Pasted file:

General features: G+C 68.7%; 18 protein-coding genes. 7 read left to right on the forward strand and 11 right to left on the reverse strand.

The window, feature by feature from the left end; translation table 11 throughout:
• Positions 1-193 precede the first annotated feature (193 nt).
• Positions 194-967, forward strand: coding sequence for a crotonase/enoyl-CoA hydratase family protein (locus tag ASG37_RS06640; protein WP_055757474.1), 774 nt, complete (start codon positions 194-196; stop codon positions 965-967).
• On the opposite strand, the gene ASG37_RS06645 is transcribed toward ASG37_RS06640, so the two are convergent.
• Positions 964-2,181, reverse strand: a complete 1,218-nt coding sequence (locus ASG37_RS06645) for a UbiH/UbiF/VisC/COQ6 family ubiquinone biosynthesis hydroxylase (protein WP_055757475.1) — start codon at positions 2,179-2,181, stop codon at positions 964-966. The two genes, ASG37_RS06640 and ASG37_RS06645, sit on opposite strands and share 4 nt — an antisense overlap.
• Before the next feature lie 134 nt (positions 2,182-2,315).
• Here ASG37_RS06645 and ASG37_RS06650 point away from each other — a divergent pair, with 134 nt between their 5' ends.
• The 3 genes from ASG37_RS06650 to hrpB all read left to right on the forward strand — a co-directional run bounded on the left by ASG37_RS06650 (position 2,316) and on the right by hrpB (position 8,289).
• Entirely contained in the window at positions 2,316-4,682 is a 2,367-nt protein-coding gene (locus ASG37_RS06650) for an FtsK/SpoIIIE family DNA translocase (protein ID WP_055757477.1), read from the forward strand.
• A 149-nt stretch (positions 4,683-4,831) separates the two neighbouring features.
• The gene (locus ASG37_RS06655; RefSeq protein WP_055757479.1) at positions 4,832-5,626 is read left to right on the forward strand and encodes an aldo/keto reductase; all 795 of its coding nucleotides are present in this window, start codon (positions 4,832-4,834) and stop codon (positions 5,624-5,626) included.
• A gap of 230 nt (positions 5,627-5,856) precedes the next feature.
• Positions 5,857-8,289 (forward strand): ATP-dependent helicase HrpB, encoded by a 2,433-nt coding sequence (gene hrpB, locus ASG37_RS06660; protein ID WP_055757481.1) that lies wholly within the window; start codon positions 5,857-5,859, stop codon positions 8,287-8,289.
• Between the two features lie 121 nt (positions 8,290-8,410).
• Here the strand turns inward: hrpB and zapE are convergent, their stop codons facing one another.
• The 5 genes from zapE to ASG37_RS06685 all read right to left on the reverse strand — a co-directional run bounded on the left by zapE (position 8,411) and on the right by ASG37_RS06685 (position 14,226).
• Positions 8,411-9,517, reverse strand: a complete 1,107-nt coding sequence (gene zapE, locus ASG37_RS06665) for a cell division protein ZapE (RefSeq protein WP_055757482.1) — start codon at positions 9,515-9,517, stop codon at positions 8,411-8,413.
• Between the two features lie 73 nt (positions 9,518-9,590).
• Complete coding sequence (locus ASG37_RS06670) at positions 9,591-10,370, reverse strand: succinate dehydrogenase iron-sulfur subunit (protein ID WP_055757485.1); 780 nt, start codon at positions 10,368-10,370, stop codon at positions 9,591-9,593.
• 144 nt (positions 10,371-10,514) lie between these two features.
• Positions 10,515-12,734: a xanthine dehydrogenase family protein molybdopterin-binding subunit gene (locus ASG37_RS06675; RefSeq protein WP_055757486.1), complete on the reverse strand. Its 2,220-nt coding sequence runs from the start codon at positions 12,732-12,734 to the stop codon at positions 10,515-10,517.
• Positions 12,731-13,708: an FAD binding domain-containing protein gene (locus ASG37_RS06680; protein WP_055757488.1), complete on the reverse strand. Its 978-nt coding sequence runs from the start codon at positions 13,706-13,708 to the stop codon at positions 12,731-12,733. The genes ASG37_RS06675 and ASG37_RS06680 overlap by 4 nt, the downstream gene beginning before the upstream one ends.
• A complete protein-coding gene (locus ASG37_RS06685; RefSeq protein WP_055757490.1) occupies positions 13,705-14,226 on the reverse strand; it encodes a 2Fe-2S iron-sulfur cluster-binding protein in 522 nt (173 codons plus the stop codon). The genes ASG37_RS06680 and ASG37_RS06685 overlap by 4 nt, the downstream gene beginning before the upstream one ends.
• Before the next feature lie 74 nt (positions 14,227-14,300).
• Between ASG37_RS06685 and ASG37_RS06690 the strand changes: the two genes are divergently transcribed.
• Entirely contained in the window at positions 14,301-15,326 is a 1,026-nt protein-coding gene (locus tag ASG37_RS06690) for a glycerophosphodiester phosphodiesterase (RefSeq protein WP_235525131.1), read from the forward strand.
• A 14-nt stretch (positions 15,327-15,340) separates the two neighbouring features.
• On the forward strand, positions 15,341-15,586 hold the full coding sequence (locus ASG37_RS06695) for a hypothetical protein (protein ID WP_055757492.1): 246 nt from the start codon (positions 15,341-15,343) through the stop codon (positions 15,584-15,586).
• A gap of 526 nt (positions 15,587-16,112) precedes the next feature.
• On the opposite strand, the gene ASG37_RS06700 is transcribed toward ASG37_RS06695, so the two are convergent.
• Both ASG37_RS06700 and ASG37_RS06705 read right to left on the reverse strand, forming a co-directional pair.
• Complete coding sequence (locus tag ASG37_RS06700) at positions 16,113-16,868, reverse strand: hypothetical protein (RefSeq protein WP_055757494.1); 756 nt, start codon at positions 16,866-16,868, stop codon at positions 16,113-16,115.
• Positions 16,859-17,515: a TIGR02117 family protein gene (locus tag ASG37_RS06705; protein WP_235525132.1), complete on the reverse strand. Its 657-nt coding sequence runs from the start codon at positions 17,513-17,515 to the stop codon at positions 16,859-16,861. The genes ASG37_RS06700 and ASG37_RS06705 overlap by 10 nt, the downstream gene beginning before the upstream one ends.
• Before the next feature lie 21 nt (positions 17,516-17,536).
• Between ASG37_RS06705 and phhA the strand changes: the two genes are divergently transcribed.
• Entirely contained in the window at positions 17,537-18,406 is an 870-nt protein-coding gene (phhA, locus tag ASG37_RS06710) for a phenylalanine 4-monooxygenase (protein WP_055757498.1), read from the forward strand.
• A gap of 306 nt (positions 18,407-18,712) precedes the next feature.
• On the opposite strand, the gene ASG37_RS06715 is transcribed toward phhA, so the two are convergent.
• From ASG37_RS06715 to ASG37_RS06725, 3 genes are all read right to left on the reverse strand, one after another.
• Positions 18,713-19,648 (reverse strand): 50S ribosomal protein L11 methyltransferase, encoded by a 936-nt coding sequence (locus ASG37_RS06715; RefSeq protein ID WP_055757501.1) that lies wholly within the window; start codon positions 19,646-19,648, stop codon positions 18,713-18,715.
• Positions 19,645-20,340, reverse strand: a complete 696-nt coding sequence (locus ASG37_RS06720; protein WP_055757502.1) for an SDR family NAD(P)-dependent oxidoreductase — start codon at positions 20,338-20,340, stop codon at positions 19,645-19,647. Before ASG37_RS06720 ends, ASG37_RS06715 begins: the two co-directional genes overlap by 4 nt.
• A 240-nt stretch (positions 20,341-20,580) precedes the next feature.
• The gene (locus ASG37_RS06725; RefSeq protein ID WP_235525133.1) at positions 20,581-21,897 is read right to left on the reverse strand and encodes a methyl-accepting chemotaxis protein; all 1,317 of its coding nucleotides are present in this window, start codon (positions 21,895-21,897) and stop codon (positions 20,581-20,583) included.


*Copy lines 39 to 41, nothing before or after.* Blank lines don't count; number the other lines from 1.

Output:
• On the opposite strand, the gene ASG37_RS06715 is transcribed toward phhA, so the two are convergent.
• From ASG37_RS06715 to ASG37_RS06725, 3 genes are all read right to left on the reverse strand, one after another.
• Positions 18,713-19,648 (reverse strand): 50S ribosomal protein L11 methyltransferase, encoded by a 936-nt coding sequence (locus ASG37_RS06715; RefSeq protein ID WP_055757501.1) that lies wholly within the window; start codon positions 19,646-19,648, stop codon positions 18,713-18,715.